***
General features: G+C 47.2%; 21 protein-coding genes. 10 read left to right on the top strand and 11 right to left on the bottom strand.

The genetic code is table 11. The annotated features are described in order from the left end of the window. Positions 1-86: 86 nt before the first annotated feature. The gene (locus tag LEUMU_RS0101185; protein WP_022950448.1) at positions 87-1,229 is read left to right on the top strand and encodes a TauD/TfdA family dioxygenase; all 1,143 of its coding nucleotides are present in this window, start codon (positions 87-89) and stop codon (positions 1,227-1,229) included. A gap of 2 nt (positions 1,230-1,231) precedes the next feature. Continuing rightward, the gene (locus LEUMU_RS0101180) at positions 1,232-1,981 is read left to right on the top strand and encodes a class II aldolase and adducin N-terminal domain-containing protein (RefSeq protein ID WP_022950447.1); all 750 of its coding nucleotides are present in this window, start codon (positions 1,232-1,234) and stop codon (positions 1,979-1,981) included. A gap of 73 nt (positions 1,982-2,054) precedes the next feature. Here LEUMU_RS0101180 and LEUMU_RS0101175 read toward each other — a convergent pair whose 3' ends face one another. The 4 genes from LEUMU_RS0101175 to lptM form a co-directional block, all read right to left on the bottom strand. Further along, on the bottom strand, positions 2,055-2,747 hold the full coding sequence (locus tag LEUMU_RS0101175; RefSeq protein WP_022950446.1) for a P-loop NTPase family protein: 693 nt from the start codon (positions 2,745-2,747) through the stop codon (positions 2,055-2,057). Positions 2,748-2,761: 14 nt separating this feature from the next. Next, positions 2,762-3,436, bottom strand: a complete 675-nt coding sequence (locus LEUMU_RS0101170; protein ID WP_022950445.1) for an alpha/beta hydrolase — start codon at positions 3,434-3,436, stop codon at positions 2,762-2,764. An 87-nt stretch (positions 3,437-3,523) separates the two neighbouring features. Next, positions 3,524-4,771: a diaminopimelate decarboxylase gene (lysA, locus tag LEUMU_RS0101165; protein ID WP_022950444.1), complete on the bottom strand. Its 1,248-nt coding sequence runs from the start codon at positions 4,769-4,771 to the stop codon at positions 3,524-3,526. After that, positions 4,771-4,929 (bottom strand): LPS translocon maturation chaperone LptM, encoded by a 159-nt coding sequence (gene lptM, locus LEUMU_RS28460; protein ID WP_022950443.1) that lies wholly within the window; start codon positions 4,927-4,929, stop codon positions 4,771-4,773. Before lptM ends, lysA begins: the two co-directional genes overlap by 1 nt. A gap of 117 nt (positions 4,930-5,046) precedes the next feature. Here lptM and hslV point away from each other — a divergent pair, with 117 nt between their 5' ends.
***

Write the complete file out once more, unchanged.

General features: G+C 47.2%; 21 protein-coding genes. 10 read left to right on the top strand and 11 right to left on the bottom strand.

The genetic code is table 11. The annotated features are described in order from the left end of the window. Positions 1-86: 86 nt before the first annotated feature. The gene (locus tag LEUMU_RS0101185; protein WP_022950448.1) at positions 87-1,229 is read left to right on the top strand and encodes a TauD/TfdA family dioxygenase; all 1,143 of its coding nucleotides are present in this window, start codon (positions 87-89) and stop codon (positions 1,227-1,229) included. A gap of 2 nt (positions 1,230-1,231) precedes the next feature. Continuing rightward, the gene (locus LEUMU_RS0101180) at positions 1,232-1,981 is read left to right on the top strand and encodes a class II aldolase and adducin N-terminal domain-containing protein (RefSeq protein ID WP_022950447.1); all 750 of its coding nucleotides are present in this window, start codon (positions 1,232-1,234) and stop codon (positions 1,979-1,981) included. A gap of 73 nt (positions 1,982-2,054) precedes the next feature. Here LEUMU_RS0101180 and LEUMU_RS0101175 read toward each other — a convergent pair whose 3' ends face one another. The 4 genes from LEUMU_RS0101175 to lptM form a co-directional block, all read right to left on the bottom strand. Further along, on the bottom strand, positions 2,055-2,747 hold the full coding sequence (locus tag LEUMU_RS0101175; RefSeq protein WP_022950446.1) for a P-loop NTPase family protein: 693 nt from the start codon (positions 2,745-2,747) through the stop codon (positions 2,055-2,057). Positions 2,748-2,761: 14 nt separating this feature from the next. Next, positions 2,762-3,436, bottom strand: a complete 675-nt coding sequence (locus LEUMU_RS0101170; protein ID WP_022950445.1) for an alpha/beta hydrolase — start codon at positions 3,434-3,436, stop codon at positions 2,762-2,764. An 87-nt stretch (positions 3,437-3,523) separates the two neighbouring features. Next, positions 3,524-4,771: a diaminopimelate decarboxylase gene (lysA, locus tag LEUMU_RS0101165; protein ID WP_022950444.1), complete on the bottom strand. Its 1,248-nt coding sequence runs from the start codon at positions 4,769-4,771 to the stop codon at positions 3,524-3,526. After that, positions 4,771-4,929 (bottom strand): LPS translocon maturation chaperone LptM, encoded by a 159-nt coding sequence (gene lptM, locus LEUMU_RS28460; protein ID WP_022950443.1) that lies wholly within the window; start codon positions 4,927-4,929, stop codon positions 4,771-4,773. Before lptM ends, lysA begins: the two co-directional genes overlap by 1 nt. A gap of 117 nt (positions 4,930-5,046) precedes the next feature. Here lptM and hslV point away from each other — a divergent pair, with 117 nt between their 5' ends.